i don't think anyone would disagree about that. they have a problem where they would keep offending person may be the only solution. for some there's a lot of people that were uneducated. these are not master criminals. if we ratchet up the penalties people will be more inclined to follow the law and that is in the population might not like -- i met with and read the code to figure out what they were and to cost-benefit analyst us. they sold drugs because they wanted extra money. and i should say it captured my experience almost perfectly. there is a method called
white-collar prisons because not only are we white-collar but there are no white-collar prisons anymore so most people than my camps for violations serving minimum mandatory for drugs so it was a wide array of people. some people needed to age out. they had just limited to brain functioning and they needed to grow up and mature. other people who didn't speak much english and limited education were able to get their ged while they were there and they have helped. for most of the people though it is just killing time and people would say that's okay if you're bored your board doesn't bother me. but it should because while you are sitting there like a can on a shelf in the job market is advancing, technology is advancing, your family is moving on. everything is changing and you have no responsibility when you were in prison. you may have a job that's a lot of makeshift straw this.
man is a creature that can get used to anything and that is what happens to prisoners you'll hear they get institutionalized so you will hear what it takes to become a decent prisoner. you stay out of fights and arguments and you don't touch people's other laundry so it's just that sort of stuff. but you go to the commissary and have a limited amount of things you can buy. you learn that lifestyle. there's a comfort in that that and when they get close to leaving to get nervous because they are afraid of the choices. so, for a lot of people, long sentences without any meaningful programming, and i will address that, because unless you were able to get a drug treatment, were you -- or you get your ged, there's nothing else available that will help you react when made and that is a problem so when you look at recidivism rates and people come out and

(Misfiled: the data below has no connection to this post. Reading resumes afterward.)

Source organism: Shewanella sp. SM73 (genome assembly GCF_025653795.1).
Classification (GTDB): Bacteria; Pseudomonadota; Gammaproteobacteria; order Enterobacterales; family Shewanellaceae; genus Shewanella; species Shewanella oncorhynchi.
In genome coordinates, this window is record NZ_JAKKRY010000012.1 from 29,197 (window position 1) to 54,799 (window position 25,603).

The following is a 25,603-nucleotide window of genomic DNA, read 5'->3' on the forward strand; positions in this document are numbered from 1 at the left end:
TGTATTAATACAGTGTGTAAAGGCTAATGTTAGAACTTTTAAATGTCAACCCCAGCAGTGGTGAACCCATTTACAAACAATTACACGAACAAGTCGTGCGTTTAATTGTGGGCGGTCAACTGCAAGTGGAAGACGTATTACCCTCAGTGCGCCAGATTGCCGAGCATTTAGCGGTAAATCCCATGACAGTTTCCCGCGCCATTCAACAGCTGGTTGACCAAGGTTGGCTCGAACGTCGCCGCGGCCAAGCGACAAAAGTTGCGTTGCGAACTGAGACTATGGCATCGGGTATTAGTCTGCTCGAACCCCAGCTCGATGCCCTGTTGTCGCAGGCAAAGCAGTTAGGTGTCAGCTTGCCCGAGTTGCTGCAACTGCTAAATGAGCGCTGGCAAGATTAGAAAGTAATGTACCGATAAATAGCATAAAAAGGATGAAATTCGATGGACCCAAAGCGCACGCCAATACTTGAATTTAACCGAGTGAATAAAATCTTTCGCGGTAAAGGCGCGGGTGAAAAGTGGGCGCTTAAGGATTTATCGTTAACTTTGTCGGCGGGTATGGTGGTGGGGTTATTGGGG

reoffend the people who will do the right thing. some people will be fine and will try to do the right thing. after a few years they are not going to be up to make ends meet. they have their family to support and they are at risk to go back to the lifestyle that sent them there in the first place and so i do want to talk and say there's so much more that can be done on the programming side of things but it has to be coupled in a way that not only do the do more to treat them while you're there because his compassionate and in our interest and reoffending but also we have to shorten the sentences to satisfy some of the ten or 20 years living in that kind of confinement. connected you see anything where you thought people were being helped or improved or anybody that left sort of better impulse control or more prepared for the world when they came in?
>> i wish i could tell you differently but in my experience , presented a lot to create criminals and almost nothing to rehabilitate people. if i'm going on for too long just to stop me. but the first way is the prison reinforces people's tendencies to operate outside of like the rules and outside of the normal economy. when you get roughed up -- locked up most prisoners are destitute. they get into prison, they don't have someone on the outside to put money in their books. maybe some of them do for the first year but then people say they kind of forget about them and so the problem with that is you don't have it made coming to your soap computer and cut-and-paste to the basics of
personal hygiene are when you're looking virtually on top of hundreds of thousands of other people and hygiene is a really important for a lot of reasons i could get into later but the point is if you want to have a normal lifestyle where you make you have to find a helpful indicator range from things that are totally legal like those that develop their artistic talent and those that go portraits of other guys do things the hard little bit less legal like bookies who make book on the prison basketball games to the guys that run barbershops which the business is fine with to those that run tattoo parlors which i'm fine with. to them the most too bad the most lucrative hospital which is used for smuggling contraband.